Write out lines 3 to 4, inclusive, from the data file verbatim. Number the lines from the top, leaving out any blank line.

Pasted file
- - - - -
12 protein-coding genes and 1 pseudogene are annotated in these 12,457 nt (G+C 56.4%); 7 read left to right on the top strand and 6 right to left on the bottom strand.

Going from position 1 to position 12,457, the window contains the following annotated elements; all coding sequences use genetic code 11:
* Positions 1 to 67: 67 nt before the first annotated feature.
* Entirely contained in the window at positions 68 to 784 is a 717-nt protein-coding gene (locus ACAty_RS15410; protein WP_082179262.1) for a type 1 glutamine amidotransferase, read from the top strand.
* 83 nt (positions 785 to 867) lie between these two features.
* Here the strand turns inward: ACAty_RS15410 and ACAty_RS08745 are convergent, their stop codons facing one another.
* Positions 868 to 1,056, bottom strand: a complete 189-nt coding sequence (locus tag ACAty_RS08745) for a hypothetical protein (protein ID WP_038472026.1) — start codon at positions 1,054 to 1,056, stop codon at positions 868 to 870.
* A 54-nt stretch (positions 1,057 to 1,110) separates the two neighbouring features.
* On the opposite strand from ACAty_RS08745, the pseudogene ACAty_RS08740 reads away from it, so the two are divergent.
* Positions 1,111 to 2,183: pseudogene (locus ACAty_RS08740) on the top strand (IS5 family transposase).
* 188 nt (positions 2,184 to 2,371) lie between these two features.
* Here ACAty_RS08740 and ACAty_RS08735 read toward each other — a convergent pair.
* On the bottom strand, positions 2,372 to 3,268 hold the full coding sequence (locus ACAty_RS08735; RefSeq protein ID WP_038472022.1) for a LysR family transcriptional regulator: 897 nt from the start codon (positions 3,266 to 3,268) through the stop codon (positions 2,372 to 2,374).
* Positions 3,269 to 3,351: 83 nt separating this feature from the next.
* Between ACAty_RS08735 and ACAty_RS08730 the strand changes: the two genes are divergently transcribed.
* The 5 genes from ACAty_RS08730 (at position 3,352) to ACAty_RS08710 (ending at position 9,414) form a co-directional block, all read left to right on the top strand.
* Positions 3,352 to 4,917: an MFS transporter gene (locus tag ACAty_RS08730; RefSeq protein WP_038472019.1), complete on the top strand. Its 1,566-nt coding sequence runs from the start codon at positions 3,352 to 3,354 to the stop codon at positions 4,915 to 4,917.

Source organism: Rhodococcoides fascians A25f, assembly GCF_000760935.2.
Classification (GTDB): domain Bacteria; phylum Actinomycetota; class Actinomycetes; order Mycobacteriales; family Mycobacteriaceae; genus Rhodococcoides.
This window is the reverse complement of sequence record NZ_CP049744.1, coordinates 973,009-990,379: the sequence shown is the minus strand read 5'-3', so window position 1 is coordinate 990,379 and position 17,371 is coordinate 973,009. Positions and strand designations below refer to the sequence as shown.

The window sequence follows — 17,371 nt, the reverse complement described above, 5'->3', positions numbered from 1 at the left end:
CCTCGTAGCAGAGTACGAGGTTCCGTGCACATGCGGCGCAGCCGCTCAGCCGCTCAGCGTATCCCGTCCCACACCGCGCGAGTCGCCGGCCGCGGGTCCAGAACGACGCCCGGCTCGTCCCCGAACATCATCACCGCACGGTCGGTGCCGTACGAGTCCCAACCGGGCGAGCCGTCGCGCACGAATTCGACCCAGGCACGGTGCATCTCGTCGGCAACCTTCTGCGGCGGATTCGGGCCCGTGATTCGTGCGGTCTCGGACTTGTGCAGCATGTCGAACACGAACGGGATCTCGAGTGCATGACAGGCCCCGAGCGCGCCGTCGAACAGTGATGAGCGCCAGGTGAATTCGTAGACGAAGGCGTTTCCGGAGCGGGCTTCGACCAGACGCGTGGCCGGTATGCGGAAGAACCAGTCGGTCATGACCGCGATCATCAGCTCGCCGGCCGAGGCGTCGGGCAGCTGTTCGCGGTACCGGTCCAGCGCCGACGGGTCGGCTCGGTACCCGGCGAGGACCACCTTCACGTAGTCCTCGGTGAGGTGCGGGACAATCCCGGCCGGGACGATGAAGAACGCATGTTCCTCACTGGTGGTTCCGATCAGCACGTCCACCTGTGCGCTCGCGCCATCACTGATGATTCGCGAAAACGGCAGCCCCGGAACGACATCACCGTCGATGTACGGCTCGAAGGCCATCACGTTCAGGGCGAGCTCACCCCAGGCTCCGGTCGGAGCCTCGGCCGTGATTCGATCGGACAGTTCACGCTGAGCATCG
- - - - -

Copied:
* Positions 1 to 67: 67 nt before the first annotated feature.
* Entirely contained in the window at positions 68 to 784 is a 717-nt protein-coding gene (locus ACAty_RS15410; protein WP_082179262.1) for a type 1 glutamine amidotransferase, read from the top strand.